It is important that the Achilles tendon is given enough time to regenerate, which is why careful follow-up treatment is urgently required. After an operation, good wound healing is essential for the further healing process. For this reason, care should be taken to irritate the surgical site as little as possible in the first days after the operation.
In addition, anticoagulant medication such as heparin is prescribed in the initial period, as well as painkilling medication. The common procedure after the operation follows the concept of early functional aftercare. This means that after a short time the foot can be put under good weight again.
This is achieved by putting on a special shoe, which is usually put on after three to five days after the operation. The shoe is usually worn for the next six to eight weeks, with physiotherapy usually starting after the third or fourth week. During this time, however, regular examinations should be carried out to ensure that the tendon heals well. Light sports activities can be started after 12 weeks. A special insole to relieve the tendon should be worn for at least half a year.
Regardless of the form of therapy for the Achilles tendon rupture, exercise therapy should follow. In the context of the conservative therapy, in which the patient was supplied with special shoes, the leg is already after a short time again fully loadable, so that the movement therapy can be already begun approximately three weeks after the tear. Statistical surveys show that it is not necessary to wear the shoes after about eight weeks.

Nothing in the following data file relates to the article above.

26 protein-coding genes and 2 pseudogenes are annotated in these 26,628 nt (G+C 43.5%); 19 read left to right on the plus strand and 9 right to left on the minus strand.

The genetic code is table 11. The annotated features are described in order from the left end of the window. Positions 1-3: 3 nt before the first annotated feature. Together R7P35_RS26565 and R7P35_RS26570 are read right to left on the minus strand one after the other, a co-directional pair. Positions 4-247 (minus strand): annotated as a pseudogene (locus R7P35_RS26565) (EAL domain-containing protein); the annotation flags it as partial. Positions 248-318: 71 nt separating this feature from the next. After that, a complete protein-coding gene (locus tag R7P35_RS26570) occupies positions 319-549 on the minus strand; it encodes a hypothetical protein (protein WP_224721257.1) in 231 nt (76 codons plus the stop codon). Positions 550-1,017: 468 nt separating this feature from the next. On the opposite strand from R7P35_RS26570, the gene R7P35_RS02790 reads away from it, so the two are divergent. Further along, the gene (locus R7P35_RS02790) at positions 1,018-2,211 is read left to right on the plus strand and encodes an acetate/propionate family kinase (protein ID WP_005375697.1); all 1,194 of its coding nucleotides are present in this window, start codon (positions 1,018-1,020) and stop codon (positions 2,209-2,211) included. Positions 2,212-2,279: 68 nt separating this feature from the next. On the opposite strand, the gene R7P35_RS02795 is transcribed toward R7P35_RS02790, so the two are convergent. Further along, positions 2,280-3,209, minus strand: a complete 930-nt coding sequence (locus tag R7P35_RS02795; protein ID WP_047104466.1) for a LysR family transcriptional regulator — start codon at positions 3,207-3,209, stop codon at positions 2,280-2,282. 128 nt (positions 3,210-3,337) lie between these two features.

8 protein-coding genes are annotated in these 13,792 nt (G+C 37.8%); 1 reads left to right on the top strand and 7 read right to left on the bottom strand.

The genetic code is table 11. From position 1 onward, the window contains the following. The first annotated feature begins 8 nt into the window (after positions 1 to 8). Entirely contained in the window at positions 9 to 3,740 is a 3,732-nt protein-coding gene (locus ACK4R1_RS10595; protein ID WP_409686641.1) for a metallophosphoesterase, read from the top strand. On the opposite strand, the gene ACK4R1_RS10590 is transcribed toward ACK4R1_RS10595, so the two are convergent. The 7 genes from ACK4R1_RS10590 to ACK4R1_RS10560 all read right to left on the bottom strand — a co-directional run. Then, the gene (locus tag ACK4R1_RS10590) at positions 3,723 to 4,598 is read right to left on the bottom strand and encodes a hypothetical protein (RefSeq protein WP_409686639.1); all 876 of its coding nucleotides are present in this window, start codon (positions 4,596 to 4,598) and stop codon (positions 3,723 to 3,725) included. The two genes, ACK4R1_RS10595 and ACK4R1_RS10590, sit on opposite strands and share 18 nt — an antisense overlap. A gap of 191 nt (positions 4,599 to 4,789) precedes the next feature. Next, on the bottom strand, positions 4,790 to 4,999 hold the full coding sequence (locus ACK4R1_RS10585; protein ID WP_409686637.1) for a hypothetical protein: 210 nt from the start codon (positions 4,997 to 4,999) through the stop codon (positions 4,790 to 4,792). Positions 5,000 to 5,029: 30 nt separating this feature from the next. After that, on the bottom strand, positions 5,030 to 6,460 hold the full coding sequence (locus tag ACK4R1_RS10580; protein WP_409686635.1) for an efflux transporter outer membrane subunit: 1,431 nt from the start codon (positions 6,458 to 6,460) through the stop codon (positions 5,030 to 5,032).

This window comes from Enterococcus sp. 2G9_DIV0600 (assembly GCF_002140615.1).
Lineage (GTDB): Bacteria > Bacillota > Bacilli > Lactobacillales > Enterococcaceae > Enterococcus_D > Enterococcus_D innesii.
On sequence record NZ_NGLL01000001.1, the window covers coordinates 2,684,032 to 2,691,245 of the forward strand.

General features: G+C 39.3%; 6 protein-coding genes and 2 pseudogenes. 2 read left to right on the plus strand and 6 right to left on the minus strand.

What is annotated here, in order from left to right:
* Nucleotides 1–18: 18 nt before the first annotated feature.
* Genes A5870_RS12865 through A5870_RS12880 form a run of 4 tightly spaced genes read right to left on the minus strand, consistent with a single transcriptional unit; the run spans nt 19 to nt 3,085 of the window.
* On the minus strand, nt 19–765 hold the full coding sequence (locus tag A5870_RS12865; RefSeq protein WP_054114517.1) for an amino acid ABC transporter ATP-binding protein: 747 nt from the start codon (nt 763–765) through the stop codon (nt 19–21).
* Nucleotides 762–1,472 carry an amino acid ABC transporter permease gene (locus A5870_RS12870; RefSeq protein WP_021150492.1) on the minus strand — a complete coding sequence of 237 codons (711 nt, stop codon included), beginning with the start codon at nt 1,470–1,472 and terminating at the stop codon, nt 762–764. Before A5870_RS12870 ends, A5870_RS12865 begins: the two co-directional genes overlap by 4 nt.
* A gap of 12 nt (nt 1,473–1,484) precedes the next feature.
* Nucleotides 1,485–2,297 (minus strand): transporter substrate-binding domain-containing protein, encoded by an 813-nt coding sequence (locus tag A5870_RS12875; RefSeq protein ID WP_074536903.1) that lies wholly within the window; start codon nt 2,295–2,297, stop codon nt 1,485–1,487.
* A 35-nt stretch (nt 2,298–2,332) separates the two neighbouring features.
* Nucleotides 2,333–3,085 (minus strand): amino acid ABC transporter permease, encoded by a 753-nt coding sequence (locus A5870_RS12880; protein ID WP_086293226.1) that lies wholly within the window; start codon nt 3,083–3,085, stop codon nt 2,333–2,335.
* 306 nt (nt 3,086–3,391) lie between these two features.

Especially after the surgical treatment of the Achilles tendon rupture, mobilising physiotherapy should be carried out. It can generally be assumed that the patient will be able to exercise the Achilles tendon again after about three to four months. For active athletes, however, the following applies: training in the sense of competition training should only be resumed after about six months of rest. The extent to which one will be able to achieve peak performance again varies greatly from individual to individual.
The risk of an operation on the Achilles tendon can be considered very low nowadays. Modern anaesthetics and a well-rehearsed surgical team can keep the risks of the operation to a minimum. Nevertheless, as with any operation, certain risks cannot be excluded.
Since an incision is made through the skin during the surgical procedure, there is a risk of infection of the wound. The most common form of wound healing disorder is a highly pigmented, conspicuous scar. However, such consequences can easily be avoided by proper wound care, such as regular dressing changes and disinfectant ointments.
If the wound healing disorder is known, e.g. in the context of diabetes mellitus, there is the possibility of preventive antibiotic administration. In rare cases, nerves can also be damaged by the operation, especially the purely sensitive sural nerve. Since it runs directly next to the Achilles tendon, it can be overlooked and damaged.
If the nerve is accidentally injured, numbness or discomfort occurs in the area of the heel and the lateral edge of the foot. However, experienced surgeons can usually locate it well. Feared, though rare, is a repeated rupture of the Achilles tendon after the operation.
The physician then speaks of a “rerupture”. Statistically, this occurs after an operation in 1-4% of cases, depending on the study, and thus performs better than conservative therapy without surgery. In addition, there is a risk of considerable loss of strength and a reduction in mobility after an operation.
This must be prevented by careful aftercare and consistent treatment with physiotherapy. However, in the case of competitive athletes, it cannot be guaranteed that the performance after the operation will match the performance before. In most cases, the operation can be performed under local anaesthesia (local anaesthetic), so that possible risks of general anaesthesia are excluded.